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Perception of Infectiousness in HIV-Infected Persons After Initiating ART: ACTG A5257
Raphael J. Landovitz1; Thuy T. Tran2; Susan E. Cohn3; Ighovwerha Ofotokun4; George A. Bishopric5; Jeffrey L. Lennox4; Judith S. Currier1; Heather J. Ribaudo2
1David Geffen Sch of Med at Univ of California Los Angeles, Los Angeles, CA, USA;2Harvard Sch of PH, Boston, MA, USA;3Northwestern Univ, Chicago, IL, USA;4Emory Univ Sch of Med, Atlanta, GA, USA;5Univ of Miami, Miami, FL, USA
Antiretroviral therapy (ART)-induced viral suppression has been shown to reduce sexual transmission of HIV. Data for prevention of HIV transmission are strongest for heterosexual transmission. ART does not produce immediate or universal viral suppression, and perception of infectiousness (POI) may impact sexual risk taking. Changes in POI as a result of ART may have implications for transmission and population incidence.
A5257 followed 1809 ART-naïve participants in a randomized open-label ART study for up to 192 weeks(W). Self-report of POI was assessed at baseline and annually via a visual analog scale (0-100). Pre-defined infectiousness categories were high (67-100), medium (34-66), low (1-33), not infectious (0). We evaluated a decline in POI defined as ≥10 unit absolute decrease with a change in POI category at W48 relative to baseline; a decline to not infectious POI was evaluated as a secondary outcome. Multivariable binary Poisson regression was used to evaluate factors associated with these outcomes.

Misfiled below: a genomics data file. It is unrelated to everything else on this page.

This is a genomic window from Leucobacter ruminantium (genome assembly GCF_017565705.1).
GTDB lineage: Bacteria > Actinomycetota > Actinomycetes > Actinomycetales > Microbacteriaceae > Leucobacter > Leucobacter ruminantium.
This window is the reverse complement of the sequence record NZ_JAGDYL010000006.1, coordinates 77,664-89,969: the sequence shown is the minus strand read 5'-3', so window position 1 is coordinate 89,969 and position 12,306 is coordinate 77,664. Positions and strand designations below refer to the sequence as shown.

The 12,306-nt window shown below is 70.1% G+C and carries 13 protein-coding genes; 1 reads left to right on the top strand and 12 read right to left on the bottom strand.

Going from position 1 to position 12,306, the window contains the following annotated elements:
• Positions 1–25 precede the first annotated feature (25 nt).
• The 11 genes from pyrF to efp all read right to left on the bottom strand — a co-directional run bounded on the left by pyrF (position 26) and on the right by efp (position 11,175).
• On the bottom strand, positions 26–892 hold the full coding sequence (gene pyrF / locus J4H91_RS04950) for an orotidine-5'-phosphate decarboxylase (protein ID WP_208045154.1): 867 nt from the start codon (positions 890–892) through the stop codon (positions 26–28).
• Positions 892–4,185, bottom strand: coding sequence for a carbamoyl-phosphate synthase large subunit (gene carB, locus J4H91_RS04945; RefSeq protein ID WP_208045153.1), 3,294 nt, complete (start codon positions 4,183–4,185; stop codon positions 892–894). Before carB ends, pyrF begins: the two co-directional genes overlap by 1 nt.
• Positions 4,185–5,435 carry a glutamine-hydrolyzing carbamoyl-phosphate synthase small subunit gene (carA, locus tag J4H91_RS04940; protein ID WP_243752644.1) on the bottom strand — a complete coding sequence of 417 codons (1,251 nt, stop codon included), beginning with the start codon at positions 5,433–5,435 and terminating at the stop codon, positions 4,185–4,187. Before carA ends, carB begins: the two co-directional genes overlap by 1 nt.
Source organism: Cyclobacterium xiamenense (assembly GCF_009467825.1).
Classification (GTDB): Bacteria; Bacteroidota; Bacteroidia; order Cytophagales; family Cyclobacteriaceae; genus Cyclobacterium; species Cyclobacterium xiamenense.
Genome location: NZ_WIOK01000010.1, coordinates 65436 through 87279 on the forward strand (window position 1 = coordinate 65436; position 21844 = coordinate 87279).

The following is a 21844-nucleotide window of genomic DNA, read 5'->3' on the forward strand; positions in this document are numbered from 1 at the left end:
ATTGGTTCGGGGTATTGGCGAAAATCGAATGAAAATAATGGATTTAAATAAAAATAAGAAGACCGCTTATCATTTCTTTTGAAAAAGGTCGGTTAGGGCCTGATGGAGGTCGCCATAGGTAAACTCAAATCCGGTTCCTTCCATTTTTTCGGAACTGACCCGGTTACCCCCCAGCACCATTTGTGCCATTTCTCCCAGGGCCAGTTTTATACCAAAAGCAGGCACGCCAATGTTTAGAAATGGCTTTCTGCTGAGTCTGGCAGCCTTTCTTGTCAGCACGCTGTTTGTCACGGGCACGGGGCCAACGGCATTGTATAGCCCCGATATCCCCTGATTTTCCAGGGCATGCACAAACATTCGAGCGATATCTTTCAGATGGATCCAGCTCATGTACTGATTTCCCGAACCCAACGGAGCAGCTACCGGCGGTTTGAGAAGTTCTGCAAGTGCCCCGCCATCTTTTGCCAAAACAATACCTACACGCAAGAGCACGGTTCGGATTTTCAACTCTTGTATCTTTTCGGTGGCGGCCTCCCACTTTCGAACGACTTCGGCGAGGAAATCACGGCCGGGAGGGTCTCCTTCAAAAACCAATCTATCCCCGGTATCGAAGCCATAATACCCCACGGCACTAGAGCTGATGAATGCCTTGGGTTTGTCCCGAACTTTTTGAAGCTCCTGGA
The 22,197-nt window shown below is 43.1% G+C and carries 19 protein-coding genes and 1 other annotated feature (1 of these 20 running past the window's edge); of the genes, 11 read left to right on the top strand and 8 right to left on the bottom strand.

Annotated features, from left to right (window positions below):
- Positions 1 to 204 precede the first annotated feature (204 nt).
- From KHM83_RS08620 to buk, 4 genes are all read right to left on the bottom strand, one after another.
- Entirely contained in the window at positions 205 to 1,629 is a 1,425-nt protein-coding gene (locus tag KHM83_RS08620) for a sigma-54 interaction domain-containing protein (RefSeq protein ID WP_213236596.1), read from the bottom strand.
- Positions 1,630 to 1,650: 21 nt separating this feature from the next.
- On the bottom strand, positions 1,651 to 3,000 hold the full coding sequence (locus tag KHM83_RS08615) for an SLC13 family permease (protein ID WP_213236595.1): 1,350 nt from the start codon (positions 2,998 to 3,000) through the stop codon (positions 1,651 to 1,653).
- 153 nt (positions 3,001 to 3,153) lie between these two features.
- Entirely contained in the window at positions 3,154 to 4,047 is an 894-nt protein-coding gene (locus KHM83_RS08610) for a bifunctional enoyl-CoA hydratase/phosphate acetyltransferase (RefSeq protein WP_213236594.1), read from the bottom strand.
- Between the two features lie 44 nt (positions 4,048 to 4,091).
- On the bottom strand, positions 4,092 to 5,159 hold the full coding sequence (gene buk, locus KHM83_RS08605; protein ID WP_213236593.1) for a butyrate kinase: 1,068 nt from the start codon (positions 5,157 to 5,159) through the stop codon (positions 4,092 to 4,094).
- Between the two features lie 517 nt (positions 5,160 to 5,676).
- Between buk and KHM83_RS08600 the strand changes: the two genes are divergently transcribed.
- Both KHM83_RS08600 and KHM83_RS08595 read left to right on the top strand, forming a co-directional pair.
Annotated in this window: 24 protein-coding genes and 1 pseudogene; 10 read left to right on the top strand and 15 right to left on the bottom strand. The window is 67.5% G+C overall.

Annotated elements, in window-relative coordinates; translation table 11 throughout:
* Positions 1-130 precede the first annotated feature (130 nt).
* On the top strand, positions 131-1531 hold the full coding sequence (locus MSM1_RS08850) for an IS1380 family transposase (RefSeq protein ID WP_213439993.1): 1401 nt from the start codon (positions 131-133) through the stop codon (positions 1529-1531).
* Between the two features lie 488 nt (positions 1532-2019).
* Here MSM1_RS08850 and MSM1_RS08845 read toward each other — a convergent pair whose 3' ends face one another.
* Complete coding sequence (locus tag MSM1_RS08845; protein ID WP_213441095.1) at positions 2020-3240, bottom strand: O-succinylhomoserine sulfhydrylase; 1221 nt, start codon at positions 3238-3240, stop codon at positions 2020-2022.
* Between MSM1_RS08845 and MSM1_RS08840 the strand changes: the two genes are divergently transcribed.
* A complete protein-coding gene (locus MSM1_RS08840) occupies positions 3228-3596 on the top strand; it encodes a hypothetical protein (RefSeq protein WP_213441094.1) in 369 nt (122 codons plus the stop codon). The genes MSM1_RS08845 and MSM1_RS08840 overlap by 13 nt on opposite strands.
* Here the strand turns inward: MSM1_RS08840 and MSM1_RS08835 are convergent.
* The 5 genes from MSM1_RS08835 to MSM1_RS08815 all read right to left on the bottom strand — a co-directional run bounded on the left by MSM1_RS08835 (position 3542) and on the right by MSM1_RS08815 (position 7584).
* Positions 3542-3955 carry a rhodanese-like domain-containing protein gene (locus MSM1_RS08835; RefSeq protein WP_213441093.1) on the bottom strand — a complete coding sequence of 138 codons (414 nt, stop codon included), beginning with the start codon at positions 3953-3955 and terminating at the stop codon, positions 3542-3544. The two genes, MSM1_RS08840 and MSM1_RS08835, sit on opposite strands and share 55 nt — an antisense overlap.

At baseline (pre-ART), 58%, 26%, 10%, 6% participants self-categorized as high, medium, low, or not infectious, respectively. At W48, 38%, 20%, 32%, and 10% self-categorized as high, medium, low, or not-infectious; 91% had HIV RNA<50 c/mL. 49% reported a reduction in POI from baseline to W48. In multivariable analysis, higher baseline POI, younger age and higher education were associated with greater risk of a decline in POI; non-Hispanic Black race and pre-ART CD4<50 cells was associated with lower risk (Figure). Factors associated with a decline to not infectious POI (n=99) were baseline POI, female sex, and absence of stimulant drug use. Associations with RNA suppression were not apparent for either outcome (p=0.94 and 0.87, respectively). Only 8 of 99 participants who perceived themselves as not infectious on ART at W48 had RNA >50 c/mL.
Nearly half of participants reported a reduction in POI 48W after initiating ART. Those who were younger and more educated were more likely to report a reduction in POI, whereas those of black race or with advanced disease were less likely to report a reduction. Overall, relatively few participants perceived themselves non-infectious – a salutary finding for prevention. Interestingly, actual viral suppression was not associated with POI. Understanding how POI changes due to therapy, and how it relates to condomless sex, will be critical for designing interventions to maximize the benefits of treatment as prevention.